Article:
Chast has been a cartoonist for The New Yorker for some three decades now, and she brings all that humor and charm to bear in What I Hate from A to Z, a book that she explains was born out an alphabet game she plays while trying to coax herself into sleep. Each two-page spread in the book covers one topic, the left-hand page offering a brief description of the artist's fear and the right-hand page bringing it to life.

What I Hate from A to Z is charmingly hilarious and unexpectedly thought-provoking. Although you'll wish it hadn't provoked those thoughts. When she reaches the letter Z, the end, you know exactly where her mind is going to go. You're right there with her, for better or for worse. But it's well worth it. Your mind may be troubled from it all, but your belly will be pleasantly sore from all the laughs along the way.

Reviewed by John Hogan
8 of 8 people found the following review helpful
Neurotic Nov. 14 2011
By Stephen T. Hopkins - Published on Amazon.com
Format: Hardcover
As a longtime fan of Roz Chast's cartoons in The New Yorker, I thoroughly enjoyed reading her new collection, What I Hate: From A to Z. A perfect riff on a children's ABC book, Chast chronicles her list in both grim and hilarious scope. Any reader who can laugh at a bit of neuroticism in oneself and others will appreciate this book. It can also provide a perfect gift to that special someone, especially a person who hates at least one of the things that Chase highlights.

Rating: Three-star (Recommended)
16 of 20 people found the following review helpful
A funny look at anxiety Oct. 13 2011
By K. Eckert - Published on Amazon.com
Format: Hardcover
I picked an advanced reading copy of this book up at Book Expo America. It just looked like too much fun to pass up. It's a fun book, aimed more at adults than kids. Kids can read it but some of the stuff will go right over their heads.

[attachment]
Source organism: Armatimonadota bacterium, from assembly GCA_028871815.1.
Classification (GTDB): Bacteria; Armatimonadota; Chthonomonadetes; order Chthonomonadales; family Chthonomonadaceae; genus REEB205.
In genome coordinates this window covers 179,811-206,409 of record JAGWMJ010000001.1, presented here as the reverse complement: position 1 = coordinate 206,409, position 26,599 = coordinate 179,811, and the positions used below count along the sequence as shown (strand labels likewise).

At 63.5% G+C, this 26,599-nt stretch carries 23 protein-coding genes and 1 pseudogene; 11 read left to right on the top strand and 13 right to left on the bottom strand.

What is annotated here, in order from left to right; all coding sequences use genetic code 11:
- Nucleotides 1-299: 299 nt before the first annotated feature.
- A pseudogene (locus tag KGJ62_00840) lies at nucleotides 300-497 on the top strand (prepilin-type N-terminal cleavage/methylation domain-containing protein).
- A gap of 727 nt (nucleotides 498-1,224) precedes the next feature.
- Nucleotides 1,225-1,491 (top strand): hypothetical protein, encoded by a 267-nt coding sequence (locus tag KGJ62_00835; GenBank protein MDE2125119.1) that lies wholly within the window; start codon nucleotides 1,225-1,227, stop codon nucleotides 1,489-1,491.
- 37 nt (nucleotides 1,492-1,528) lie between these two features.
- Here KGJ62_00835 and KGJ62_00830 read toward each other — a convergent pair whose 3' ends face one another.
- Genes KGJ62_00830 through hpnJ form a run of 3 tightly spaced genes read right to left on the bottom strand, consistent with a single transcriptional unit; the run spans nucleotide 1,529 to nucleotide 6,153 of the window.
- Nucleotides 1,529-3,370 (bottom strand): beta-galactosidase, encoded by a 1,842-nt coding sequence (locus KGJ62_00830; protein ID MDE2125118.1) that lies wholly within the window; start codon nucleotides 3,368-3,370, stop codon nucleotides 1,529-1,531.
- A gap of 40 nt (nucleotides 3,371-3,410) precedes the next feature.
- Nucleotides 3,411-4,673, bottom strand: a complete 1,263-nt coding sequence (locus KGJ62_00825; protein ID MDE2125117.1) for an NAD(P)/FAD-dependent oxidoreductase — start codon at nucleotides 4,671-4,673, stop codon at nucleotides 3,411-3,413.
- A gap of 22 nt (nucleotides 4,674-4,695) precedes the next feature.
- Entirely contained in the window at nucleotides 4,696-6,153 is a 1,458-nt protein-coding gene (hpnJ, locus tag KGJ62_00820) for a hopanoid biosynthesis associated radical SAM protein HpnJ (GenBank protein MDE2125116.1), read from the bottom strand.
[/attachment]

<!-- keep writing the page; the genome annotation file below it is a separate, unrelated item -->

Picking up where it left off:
After an introduction explaining Chast's struggles with anxiety, you delve into an alphabet of things Chast hates. Each letter gets a page describing something Chast hates (for B it is Balloons) and on the facing page there is a funny cartoon depicting or expanding on the fear/hate.

This book is cleverly done, entertaining and funny. People who are a bit anxious about things will definitely relate, people who've never been anxious a day in their lives will still laugh at the crazy hates Chast comes up with. The cartoons are clever and the dialogue sparse (just enough there to add some humor and clarify things).

This is a very quick read, more like a children's picture book than anything else. It is aimed more at adults though. There are references to some older things that kids just won't get. There is also a lot that just goes right over a kid's head.

Overall a fun and quick read. The illustrations are great and the book is cleverly put together. I recommend it to people who have anxiety problems, or just people who like to read humor. A fun book and I am glad I gave it a read.
4 of 4 people found the following review helpful
Simultaneously Hilarious and Terrifying Jan. 5 2012
By Jennifer - Published on Amazon.com
Format: Hardcover
Book Description

Roz Chast has been creating cartoons for the New Yorker since 1978. Right there, you know you'll get a combination of funny and smart. The book is exactly what the title says it is: a list of things that Roz Chast hates from A to Z. Each letter gets two pages. On the left side is some text (usually very short) describing exactly why Chast hates a particular thing. On the right side is a full-page drawing that illustrates the reasons further. Both the text and the drawings complement each other beautifully; I wouldn't have wanted one without the other. Perhaps the best way to appreciate the book is with some examples. (Unfortunately, I don't can't include photos in this review.)

My Thoughts

This book is simultaneously hilarious and terrifying. As I read, I found that Roz Chast's fears were slowly becoming my own fears. "Hmmm," I'd think to myself, "I never really thought about tunnels in that way before." And I confess to thinking the exact same thing she does when the lights dim in the theater. And, thanks to this book, I now view balloons as nothing more than "imminent explosions."

My only complaint is that the book is far too short. I'm positive that someone as anxious as Roz Chast could have done a dictionary and had multiple entries for each letter. The book was over far too soon. I definitely plan on checking out other Roz Chast books.

Recommended For: Roz Chast fans, readers looking for a mix of funny and terrifying. However, it is NOT recommended for people with anxiety issues or hypochondria; nothing good would come of that. HAHA!